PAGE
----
Dumbing Down Americans

A lot has been written about the younger generations of Americans being poorer than their parents. Many do not realize that they are, on the average, also much more poorly education than previous generations.

Up through the 1960s, each generation of Americans did better both financially and educationally than the generation before it. At some point, both trends reversed. Susan Jacoby Page, in her book The Age of American Unreason, which I have not read and don’t intend to buy, argues that Americans are getting dumber and dumber. I don’t think we need to read her book to agree with her. (She has reputedly proven her point by producing a poorly written book.)

I’ve lived in France, Germany, Sweden, and Spain in addition to the USA, which is, of course, my native country. Except Spain, the young people in those other countries are generally more aware of what is going on in the world than Americans are, and they have a better idea of foreign geography and culture than do Americans. Among the younger generation, at least, they read better in their native languages than Americans do in English, and they are more informed about science, technology, and mathematics. In fact, I would argue that in some European countries, young people speak English as a second language better than most young Americans speak it as their first language.

This wasn’t always the case. When I was young, American education was the envy of the world. Now, among industrialized nations, American education is below average and is falling farther behind with every year that passes. When I lived and worked in Germany as a young man, I felt much better educated than 95 percent of Germans. Among today’s young people, the shoe is on the other foot.

It is not just that other industrialized countries have improved their education, our educational level is also slipping. The worst part is that politicians are taking advantage of and even encouraging our ignorance. They cut budgets for education to the point where in most states teachers are so poorly paid that very few smart people are willing to teach.

Nearly half of all graduate students in math and science programs in the United States are from abroad. Why? Because Americans by and large are too poorly educated to meet the standards of American graduate schools in those fields. We have some of the best universities in the world, but some of them have standards so high that few Americans can meet them.

The Oklahoma Council of Public Affairs commissioned a civic education poll of public school pupils. Only 2.8 percent could pass a citizenship test, the test that we require immigrants to pass to become American citizens. Seventy-seven percent did not know that George Washington was the first president of the United States, nor did they know that Thomas Jefferson wrote the Declaration of Independence. Here in Phoenix, we fared a bit better. When our Goldwater Institute gave the same tests to public school pupils, 3.5 percent managed to pass.

Gallop says that 38 percent of Americans believe that the Sun revolves around the Earth. No wonder they also believe the Earth is only 6,000 years old and think that House Speaker Paul Ryan is an intellectual.

When I was a university undergraduate majoring in the German language, those who were education majors, destined to teach German in the public schools, could not speak German with one exception, and the exception was a young woman who had immigrated from Austria. These people were going out to teach German in our schools without being able to speak it themselves.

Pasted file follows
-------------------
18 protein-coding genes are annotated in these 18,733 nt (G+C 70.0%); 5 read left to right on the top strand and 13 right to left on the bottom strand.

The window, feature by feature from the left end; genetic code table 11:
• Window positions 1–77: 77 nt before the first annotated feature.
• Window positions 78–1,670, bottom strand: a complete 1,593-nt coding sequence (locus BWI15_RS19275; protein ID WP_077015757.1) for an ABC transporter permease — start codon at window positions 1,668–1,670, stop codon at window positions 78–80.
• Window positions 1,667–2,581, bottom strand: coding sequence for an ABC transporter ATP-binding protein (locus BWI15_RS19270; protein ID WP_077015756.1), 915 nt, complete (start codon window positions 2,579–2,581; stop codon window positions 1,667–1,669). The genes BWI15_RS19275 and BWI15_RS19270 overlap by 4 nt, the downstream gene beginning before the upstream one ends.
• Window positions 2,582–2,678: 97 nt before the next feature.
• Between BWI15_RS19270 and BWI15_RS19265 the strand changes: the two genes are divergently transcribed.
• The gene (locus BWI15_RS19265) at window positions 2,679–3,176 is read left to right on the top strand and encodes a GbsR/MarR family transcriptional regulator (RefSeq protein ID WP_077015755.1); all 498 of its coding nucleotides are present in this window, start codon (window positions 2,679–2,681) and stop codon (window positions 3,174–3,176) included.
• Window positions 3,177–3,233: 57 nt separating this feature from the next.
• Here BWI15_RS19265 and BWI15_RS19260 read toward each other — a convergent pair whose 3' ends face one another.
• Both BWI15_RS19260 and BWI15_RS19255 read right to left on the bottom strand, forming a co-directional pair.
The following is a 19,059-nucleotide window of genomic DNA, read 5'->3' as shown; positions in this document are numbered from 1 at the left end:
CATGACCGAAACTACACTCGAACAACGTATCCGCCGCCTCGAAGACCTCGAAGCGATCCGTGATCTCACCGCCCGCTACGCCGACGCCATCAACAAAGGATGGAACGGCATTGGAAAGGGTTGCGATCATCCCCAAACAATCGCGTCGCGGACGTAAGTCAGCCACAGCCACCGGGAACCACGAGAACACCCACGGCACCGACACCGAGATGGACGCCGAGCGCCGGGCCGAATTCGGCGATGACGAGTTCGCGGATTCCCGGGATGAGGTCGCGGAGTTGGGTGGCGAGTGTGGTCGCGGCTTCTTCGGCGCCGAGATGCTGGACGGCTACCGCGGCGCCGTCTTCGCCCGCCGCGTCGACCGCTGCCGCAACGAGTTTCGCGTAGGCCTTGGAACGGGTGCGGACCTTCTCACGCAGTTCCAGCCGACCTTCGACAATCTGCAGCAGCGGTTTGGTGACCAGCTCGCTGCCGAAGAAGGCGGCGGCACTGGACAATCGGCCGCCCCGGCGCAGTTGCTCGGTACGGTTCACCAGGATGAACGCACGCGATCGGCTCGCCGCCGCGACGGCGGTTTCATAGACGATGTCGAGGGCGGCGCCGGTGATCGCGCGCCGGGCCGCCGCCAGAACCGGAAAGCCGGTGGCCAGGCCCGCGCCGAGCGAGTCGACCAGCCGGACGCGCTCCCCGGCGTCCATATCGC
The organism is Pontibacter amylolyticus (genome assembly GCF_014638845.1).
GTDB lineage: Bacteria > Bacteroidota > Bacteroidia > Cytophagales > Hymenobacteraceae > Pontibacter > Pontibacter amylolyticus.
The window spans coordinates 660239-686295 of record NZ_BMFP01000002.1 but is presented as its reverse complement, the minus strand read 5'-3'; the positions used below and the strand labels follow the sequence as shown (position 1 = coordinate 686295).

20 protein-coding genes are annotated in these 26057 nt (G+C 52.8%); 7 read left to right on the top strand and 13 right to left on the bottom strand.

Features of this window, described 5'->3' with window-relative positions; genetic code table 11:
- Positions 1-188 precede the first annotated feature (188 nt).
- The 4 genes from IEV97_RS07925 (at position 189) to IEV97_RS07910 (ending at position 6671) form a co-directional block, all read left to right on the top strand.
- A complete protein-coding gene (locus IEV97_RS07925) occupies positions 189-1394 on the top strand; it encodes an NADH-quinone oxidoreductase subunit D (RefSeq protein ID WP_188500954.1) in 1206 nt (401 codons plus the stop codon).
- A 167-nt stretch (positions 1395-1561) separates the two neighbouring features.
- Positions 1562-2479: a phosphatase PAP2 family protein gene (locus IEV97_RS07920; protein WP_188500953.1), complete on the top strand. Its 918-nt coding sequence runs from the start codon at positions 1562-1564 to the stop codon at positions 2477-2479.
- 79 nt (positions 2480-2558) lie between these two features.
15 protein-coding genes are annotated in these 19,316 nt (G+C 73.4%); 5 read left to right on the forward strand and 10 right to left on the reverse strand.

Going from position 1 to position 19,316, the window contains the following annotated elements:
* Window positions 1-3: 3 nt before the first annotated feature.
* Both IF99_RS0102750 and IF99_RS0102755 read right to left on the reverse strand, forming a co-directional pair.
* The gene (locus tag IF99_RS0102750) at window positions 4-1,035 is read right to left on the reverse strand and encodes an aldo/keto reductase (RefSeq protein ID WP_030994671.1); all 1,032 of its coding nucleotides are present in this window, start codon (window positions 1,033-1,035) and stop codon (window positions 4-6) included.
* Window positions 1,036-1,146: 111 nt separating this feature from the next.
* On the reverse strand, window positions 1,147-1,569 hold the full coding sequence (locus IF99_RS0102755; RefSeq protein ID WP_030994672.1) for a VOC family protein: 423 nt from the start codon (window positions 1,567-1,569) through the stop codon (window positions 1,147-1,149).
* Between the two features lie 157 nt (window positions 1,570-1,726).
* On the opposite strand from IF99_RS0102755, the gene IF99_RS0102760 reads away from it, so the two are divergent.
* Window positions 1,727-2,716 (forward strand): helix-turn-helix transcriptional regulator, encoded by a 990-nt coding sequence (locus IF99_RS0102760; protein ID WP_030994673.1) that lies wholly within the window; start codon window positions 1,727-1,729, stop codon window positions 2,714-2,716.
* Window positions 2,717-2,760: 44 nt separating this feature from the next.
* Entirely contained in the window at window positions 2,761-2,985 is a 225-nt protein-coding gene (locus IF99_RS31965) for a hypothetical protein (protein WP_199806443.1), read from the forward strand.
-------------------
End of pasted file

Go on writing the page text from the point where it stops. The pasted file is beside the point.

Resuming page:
Is it any wonder that few Americans can speak a foreign language unless they grow up speaking it at home? Go to Holland, Flanders, or anywhere in Scandinavia, and almost everyone is fluent in English. In Amsterdam you can wake up any drunk sleeping on a park bench, ask the person a question in English, and get an answer in the same language. The Dutch also speak German, at least some French, and, of course, their native Dutch language. Most Germans can at least get by in English, even if their grammar is a bit off. How many Americans do you know who can speak four languages? How many do you know who can speak two, unless they grew up speaking the second language at home?

Is it any wonder that 35 percent of Americans believe that Donald Trump would make a good president? If you think that the fact that Arctic ice is melting and almost all of the Earth’s glaciers are melting means that the Earth is getting colder, you will also believe Donald Trump when he says he’s going to build “a beautiful wall” on the Mexican border and make Mexico pay for it. You will not bother to ask how he could force Mexico to do that.

One of the things that many voters held against John Kerry when he ran for president was that he speaks French. In other words, he was not stupid enough to be president. George Bush the Second, who has trouble expressing himself in English, was more our style.

Changing subjects, it was reported in the news this morning that s Spanish court fined a civil servant in the city of Cadiz 27,000 euros, approximately $30,000 US, for not showing up for work for six years before retiring in 2011.  I wonder if he gets to keep the pension that he “earned” during those years.

And lastly, don’t forget that the image in the left sidebar shows me standing in front of a road sign in Spain on my pilgrimage to Santiago de Compostela. Click on the image, and a page about the book will open on Amazon’s website. I guarantee that it is well written, even if this blog entry is not.